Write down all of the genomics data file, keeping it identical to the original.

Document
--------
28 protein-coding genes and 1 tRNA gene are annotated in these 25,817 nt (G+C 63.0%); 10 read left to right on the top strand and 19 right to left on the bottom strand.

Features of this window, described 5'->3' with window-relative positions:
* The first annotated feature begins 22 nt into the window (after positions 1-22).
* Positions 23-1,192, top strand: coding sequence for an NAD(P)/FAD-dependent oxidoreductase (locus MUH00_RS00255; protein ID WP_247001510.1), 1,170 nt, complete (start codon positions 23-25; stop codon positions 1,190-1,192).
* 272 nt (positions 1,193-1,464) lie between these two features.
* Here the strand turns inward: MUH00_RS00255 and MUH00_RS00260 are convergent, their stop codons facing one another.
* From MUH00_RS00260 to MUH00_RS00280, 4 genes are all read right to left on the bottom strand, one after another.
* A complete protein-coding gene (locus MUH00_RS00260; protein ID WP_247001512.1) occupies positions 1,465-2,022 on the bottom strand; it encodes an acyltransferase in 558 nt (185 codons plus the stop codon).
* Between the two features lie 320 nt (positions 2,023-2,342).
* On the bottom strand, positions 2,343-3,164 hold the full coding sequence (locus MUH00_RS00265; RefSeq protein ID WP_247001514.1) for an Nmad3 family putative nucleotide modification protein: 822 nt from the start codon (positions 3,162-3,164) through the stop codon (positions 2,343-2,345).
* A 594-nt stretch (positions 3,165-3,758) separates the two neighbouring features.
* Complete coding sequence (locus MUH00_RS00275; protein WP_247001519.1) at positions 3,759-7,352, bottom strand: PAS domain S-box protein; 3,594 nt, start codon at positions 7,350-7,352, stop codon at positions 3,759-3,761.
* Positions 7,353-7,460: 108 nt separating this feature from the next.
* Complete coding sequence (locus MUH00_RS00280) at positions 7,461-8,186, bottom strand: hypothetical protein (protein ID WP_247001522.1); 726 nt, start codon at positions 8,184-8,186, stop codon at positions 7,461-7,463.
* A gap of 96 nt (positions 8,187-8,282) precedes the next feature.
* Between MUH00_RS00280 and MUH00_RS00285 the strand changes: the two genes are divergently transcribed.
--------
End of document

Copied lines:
28 protein-coding genes and 1 tRNA gene are annotated in these 25,817 nt (G+C 63.0%); 10 read left to right on the top strand and 19 right to left on the bottom strand.

Features of this window, described 5'->3' with window-relative positions:
* The first annotated feature begins 22 nt into the window (after positions 1-22).
* Positions 23-1,192, top strand: coding sequence for an NAD(P)/FAD-dependent oxidoreductase (locus MUH00_RS00255; protein ID WP_247001510.1), 1,170 nt, complete (start codon positions 23-25; stop codon positions 1,190-1,192).
* 272 nt (positions 1,193-1,464) lie between these two features.
* Here the strand turns inward: MUH00_RS00255 and MUH00_RS00260 are convergent, their stop codons facing one another.
* From MUH00_RS00260 to MUH00_RS00280, 4 genes are all read right to left on the bottom strand, one after another.
* A complete protein-coding gene (locus MUH00_RS00260; protein ID WP_247001512.1) occupies positions 1,465-2,022 on the bottom strand; it encodes an acyltransferase in 558 nt (185 codons plus the stop codon).
* Between the two features lie 320 nt (positions 2,023-2,342).
* On the bottom strand, positions 2,343-3,164 hold the full coding sequence (locus MUH00_RS00265; RefSeq protein ID WP_247001514.1) for an Nmad3 family putative nucleotide modification protein: 822 nt from the start codon (positions 3,162-3,164) through the stop codon (positions 2,343-2,345).
* A 594-nt stretch (positions 3,165-3,758) separates the two neighbouring features.
* Complete coding sequence (locus MUH00_RS00275; protein WP_247001519.1) at positions 3,759-7,352, bottom strand: PAS domain S-box protein; 3,594 nt, start codon at positions 7,350-7,352, stop codon at positions 3,759-3,761.
* Positions 7,353-7,460: 108 nt separating this feature from the next.
* Complete coding sequence (locus MUH00_RS00280) at positions 7,461-8,186, bottom strand: hypothetical protein (protein ID WP_247001522.1); 726 nt, start codon at positions 8,184-8,186, stop codon at positions 7,461-7,463.
* A gap of 96 nt (positions 8,187-8,282) precedes the next feature.
* Between MUH00_RS00280 and MUH00_RS00285 the strand changes: the two genes are divergently transcribed.